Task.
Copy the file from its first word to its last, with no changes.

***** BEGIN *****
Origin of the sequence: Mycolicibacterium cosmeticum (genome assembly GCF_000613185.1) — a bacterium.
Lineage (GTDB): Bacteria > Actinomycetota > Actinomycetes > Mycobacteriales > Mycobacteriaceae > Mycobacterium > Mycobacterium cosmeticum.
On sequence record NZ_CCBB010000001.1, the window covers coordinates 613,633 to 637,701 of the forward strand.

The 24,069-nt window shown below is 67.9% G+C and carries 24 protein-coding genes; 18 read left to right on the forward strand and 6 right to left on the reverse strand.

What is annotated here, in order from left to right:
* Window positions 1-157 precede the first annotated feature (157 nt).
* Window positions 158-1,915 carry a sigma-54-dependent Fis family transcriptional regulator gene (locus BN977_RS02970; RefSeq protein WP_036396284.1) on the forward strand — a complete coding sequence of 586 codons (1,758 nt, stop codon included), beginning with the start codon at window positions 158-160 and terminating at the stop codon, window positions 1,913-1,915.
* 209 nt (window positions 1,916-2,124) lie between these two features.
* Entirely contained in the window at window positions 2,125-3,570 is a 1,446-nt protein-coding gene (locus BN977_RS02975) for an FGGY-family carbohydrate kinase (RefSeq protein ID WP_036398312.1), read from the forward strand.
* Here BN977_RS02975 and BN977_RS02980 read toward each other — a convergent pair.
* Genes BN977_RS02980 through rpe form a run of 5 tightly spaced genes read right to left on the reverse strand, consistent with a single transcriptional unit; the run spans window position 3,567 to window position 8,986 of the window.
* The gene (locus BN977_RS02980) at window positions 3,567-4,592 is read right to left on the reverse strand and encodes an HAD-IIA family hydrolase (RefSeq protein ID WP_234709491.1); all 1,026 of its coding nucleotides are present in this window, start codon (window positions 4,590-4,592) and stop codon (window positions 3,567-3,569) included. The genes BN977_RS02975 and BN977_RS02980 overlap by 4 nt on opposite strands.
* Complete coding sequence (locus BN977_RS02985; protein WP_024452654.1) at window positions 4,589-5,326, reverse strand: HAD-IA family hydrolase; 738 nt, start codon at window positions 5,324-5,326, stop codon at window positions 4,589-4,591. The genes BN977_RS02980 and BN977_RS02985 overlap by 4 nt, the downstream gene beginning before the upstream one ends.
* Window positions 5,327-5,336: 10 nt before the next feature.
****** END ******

Origin of the sequence: Mycolicibacterium cosmeticum (genome assembly GCF_000613185.1) — a bacterium.
Lineage (GTDB): Bacteria > Actinomycetota > Actinomycetes > Mycobacteriales > Mycobacteriaceae > Mycobacterium > Mycobacterium cosmeticum.
On sequence record NZ_CCBB010000001.1, the window covers coordinates 613,633 to 637,701 of the forward strand.

The 24,069-nt window shown below is 67.9% G+C and carries 24 protein-coding genes; 18 read left to right on the forward strand and 6 right to left on the reverse strand.

What is annotated here, in order from left to right:
* Window positions 1-157 precede the first annotated feature (157 nt).
* Window positions 158-1,915 carry a sigma-54-dependent Fis family transcriptional regulator gene (locus BN977_RS02970; RefSeq protein WP_036396284.1) on the forward strand — a complete coding sequence of 586 codons (1,758 nt, stop codon included), beginning with the start codon at window positions 158-160 and terminating at the stop codon, window positions 1,913-1,915.
* 209 nt (window positions 1,916-2,124) lie between these two features.
* Entirely contained in the window at window positions 2,125-3,570 is a 1,446-nt protein-coding gene (locus BN977_RS02975) for an FGGY-family carbohydrate kinase (RefSeq protein ID WP_036398312.1), read from the forward strand.
* Here BN977_RS02975 and BN977_RS02980 read toward each other — a convergent pair.
* Genes BN977_RS02980 through rpe form a run of 5 tightly spaced genes read right to left on the reverse strand, consistent with a single transcriptional unit; the run spans window position 3,567 to window position 8,986 of the window.
* The gene (locus BN977_RS02980) at window positions 3,567-4,592 is read right to left on the reverse strand and encodes an HAD-IIA family hydrolase (RefSeq protein ID WP_234709491.1); all 1,026 of its coding nucleotides are present in this window, start codon (window positions 4,590-4,592) and stop codon (window positions 3,567-3,569) included. The genes BN977_RS02975 and BN977_RS02980 overlap by 4 nt on opposite strands.
* Complete coding sequence (locus BN977_RS02985; protein WP_024452654.1) at window positions 4,589-5,326, reverse strand: HAD-IA family hydrolase; 738 nt, start codon at window positions 5,324-5,326, stop codon at window positions 4,589-4,591. The genes BN977_RS02980 and BN977_RS02985 overlap by 4 nt, the downstream gene beginning before the upstream one ends.
* Window positions 5,327-5,336: 10 nt before the next feature.